ADHD Attention deficit hyperactivity disorder



ADHD or attention deficit hyperactivity disorder is a common neuropsychiatric disorder affecting usually younger individuals or adults. The onset is usually prior to age 12. . At least 3-4% of the general population is affected.


It is characterized by impulsivity, restlessness, inattention, emotional and executive dysfunction. Psychiatric comorbidities coexist including mood disorders and anxiety.


There are 3 predominant types, the inattentive type, the impulsive type and the mixed inattentive and impulsive type.


For the inattentive ADHD type the predominant symptoms are inattention. At least 6 of the following symptoms are required for a diagnosis. Inattention to details, difficulty sustaining attention in tasks, distracted listening, not following instructions, difficulty organizing tasks, disliking tasks that require sustained mental effort, misplacing items, being easily distractible, and forgetfulness  in daily activities.


For the hyperactivity and impulsivity type  6 or more of the following  symptoms are required. Being fidgety, leaving the seat or walking away, being restless, running or climbing when expected to be quiet  if a child, inability to engage in leisure activities quietly, always on the go, talking excessively, talking before ones turn, inability to wait in a queue, and interrupting or intruding others.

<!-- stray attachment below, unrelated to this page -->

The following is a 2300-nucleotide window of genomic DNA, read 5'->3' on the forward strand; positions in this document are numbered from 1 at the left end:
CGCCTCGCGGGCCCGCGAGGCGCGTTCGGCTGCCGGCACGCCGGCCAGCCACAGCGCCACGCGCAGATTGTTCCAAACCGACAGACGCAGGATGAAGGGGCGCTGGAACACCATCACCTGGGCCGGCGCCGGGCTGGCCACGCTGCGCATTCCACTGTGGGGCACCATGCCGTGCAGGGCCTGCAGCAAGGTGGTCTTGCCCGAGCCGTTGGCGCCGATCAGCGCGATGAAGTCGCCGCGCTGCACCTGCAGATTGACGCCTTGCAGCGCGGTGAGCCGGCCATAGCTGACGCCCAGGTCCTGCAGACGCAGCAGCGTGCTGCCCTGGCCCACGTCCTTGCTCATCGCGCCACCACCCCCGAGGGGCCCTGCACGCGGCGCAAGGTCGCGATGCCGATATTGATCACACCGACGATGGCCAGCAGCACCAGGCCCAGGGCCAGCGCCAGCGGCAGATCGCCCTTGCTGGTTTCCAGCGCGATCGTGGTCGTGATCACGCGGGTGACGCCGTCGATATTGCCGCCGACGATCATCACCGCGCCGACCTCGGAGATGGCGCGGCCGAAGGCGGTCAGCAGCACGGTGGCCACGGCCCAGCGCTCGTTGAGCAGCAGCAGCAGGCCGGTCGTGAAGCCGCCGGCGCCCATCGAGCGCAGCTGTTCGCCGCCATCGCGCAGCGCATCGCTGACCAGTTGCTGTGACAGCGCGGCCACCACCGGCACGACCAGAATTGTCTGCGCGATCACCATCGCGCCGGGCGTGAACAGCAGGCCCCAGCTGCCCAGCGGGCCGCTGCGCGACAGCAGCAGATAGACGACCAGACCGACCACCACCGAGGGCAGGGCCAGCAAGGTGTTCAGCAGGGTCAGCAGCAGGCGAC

For the mixed type, at least 6 symptoms from each of two above categories are required.


ADHD is felt to be partly genetic and possibly affected by environmental influences. In some cases traumatic brain injury, and in utero insults such as exposure to maternal use of tobacco or other substances may be contributory. Excess sugar intake has however not been associated with ADHD. It is important to exclude other etiologies including absence seizures, autism, thyroid abnormalities, and other psychiatric disorders including substance use, depression, mania and psychosis. Neuropsychological evaluation may help make this diagnosis in adults.


Treatment is usually behavioral and medication based.


Maintaining a daily schedule, decreasing sources of distractions, having attainable goals, rewarding successful behavior, limiting certain choices, and using checklist and finding hobbies or sports that are interesting for a child and using calm disciplinary tactics are good steps most can easily take.


Medications for ADHD would include  (Aderall, Adderall XR) or amphetamine,  (Ritalin) or methylphenidate, (concerta or Ritalin SR) which are long acting methylphenidates,  (daytrana) a methylphenidate patch,  atomextine (straterra), (vyvanse) or lisdexamphetamine, , (Focalin) or Dexmethylphenidate, (Dexedrine) or dextroamphetamine.


Main side effects include poor appetite, insomnia, mood swings and blood pressure and heart rate increases, and potential for misuse. Discuss with your physician side effects, titrations and dosing. Drug holidays rarely can be used for long periods off school but usually are not recommended since this is a chronic disorder. This is not an option for those on straterra.  These medications may be continued for several years before a trial off  the medications are taken to ascertain if these medications need continuation.




Tips for ADHD include :


-Maintaining a daily schedule


-Decreasing sources of distractions


-Having attainable goals


-Rewarding successful behavior


-Limiting certain choices


-Using checklists


-Finding hobbies or sports that are interesting


-Using calm disciplinary tactics to help younger children.




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